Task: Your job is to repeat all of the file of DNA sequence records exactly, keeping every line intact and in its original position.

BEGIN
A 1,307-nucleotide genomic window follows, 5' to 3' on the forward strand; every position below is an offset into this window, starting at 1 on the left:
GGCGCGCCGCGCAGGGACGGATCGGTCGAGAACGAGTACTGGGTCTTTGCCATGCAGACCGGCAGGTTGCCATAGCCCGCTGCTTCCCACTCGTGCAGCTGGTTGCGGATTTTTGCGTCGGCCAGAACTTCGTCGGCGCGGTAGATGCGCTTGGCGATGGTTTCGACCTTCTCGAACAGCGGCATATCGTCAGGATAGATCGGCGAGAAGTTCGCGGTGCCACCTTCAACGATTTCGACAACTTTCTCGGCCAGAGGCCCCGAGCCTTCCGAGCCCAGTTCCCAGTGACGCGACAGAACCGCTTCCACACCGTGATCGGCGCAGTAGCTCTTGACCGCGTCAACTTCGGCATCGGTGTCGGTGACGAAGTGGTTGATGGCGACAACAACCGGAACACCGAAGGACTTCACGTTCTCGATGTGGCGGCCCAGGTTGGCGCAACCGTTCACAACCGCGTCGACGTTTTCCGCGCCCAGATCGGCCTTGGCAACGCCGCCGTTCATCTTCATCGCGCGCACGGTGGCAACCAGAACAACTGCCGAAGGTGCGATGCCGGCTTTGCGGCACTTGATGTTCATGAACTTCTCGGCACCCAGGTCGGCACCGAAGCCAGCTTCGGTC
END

A 1,307-nucleotide genomic window follows, 5' to 3' on the forward strand; every position below is an offset into this window, starting at 1 on the left:
GGCGCGCCGCGCAGGGACGGATCGGTCGAGAACGAGTACTGGGTCTTTGCCATGCAGACCGGCAGGTTGCCATAGCCCGCTGCTTCCCACTCGTGCAGCTGGTTGCGGATTTTTGCGTCGGCCAGAACTTCGTCGGCGCGGTAGATGCGCTTGGCGATGGTTTCGACCTTCTCGAACAGCGGCATATCGTCAGGATAGATCGGCGAGAAGTTCGCGGTGCCACCTTCAACGATTTCGACAACTTTCTCGGCCAGAGGCCCCGAGCCTTCCGAGCCCAGTTCCCAGTGACGCGACAGAACCGCTTCCACACCGTGATCGGCGCAGTAGCTCTTGACCGCGTCAACTTCGGCATCGGTGTCGGTGACGAAGTGGTTGATGGCGACAACAACCGGAACACCGAAGGACTTCACGTTCTCGATGTGGCGGCCCAGGTTGGCGCAACCGTTCACAACCGCGTCGACGTTTTCCGCGCCCAGATCGGCCTTGGCAACGCCGCCGTTCATCTTCATCGCGCGCACGGTGGCAACCAGAACAACTGCCGAAGGTGCGATGCCGGCTTTGCGGCACTTGATGTTCATGAACTTCTCGGCACCCAGGTCGGCACCGAAGCCAGCTTCGGTC